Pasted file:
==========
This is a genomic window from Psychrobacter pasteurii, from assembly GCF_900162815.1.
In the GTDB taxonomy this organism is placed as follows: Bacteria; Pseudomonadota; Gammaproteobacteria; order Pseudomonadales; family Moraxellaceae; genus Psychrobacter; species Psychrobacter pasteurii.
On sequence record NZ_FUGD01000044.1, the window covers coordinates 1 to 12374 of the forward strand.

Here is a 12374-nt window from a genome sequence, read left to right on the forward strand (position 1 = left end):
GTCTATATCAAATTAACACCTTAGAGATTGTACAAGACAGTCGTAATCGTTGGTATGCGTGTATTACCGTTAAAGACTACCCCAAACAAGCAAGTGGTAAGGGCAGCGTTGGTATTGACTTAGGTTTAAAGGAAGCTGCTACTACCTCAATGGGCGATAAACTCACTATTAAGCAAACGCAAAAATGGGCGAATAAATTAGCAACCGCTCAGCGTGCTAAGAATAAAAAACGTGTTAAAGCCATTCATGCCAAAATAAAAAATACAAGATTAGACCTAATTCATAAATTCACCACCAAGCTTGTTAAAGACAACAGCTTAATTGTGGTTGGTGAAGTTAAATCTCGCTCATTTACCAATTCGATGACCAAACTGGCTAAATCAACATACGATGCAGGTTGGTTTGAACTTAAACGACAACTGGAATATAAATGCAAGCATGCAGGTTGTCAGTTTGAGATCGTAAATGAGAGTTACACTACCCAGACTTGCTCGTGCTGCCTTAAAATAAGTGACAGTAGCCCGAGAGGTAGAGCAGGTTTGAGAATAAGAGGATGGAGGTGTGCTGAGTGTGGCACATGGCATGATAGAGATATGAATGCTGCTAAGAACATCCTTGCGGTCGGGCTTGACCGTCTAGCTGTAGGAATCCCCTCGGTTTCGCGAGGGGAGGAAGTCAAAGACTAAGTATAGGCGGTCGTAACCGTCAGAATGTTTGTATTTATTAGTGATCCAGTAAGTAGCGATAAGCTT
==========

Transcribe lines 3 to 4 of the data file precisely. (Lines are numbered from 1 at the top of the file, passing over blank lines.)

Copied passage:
On sequence record NZ_FUGD01000044.1, the window covers coordinates 1 to 12374 of the forward strand.

Here is a 12374-nt window from a genome sequence, read left to right on the forward strand (position 1 = left end):